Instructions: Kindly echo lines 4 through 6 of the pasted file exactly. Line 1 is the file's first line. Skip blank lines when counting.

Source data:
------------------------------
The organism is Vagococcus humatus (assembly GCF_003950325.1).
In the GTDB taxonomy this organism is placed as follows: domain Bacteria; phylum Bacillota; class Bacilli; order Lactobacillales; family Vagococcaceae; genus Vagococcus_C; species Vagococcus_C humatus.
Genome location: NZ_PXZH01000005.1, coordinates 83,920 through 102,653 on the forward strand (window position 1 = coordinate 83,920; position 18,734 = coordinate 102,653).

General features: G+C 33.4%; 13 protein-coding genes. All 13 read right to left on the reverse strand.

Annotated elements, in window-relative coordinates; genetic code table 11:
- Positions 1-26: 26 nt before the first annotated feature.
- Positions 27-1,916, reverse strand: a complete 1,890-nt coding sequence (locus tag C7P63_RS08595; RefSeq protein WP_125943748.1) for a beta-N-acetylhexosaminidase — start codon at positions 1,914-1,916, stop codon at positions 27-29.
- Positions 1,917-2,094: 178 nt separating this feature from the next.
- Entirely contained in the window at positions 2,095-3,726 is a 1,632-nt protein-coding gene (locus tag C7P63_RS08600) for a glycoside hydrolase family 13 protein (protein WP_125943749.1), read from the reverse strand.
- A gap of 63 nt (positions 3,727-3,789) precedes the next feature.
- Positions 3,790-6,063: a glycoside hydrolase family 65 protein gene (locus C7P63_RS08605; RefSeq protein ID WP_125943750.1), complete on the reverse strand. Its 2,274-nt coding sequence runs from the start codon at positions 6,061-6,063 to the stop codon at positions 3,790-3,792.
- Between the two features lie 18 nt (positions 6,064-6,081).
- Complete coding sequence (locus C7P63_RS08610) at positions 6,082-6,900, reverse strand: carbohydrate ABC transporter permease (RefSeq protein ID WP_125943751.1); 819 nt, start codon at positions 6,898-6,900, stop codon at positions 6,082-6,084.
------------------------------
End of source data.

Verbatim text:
General features: G+C 33.4%; 13 protein-coding genes. All 13 read right to left on the reverse strand.

Annotated elements, in window-relative coordinates; genetic code table 11:
- Positions 1-26: 26 nt before the first annotated feature.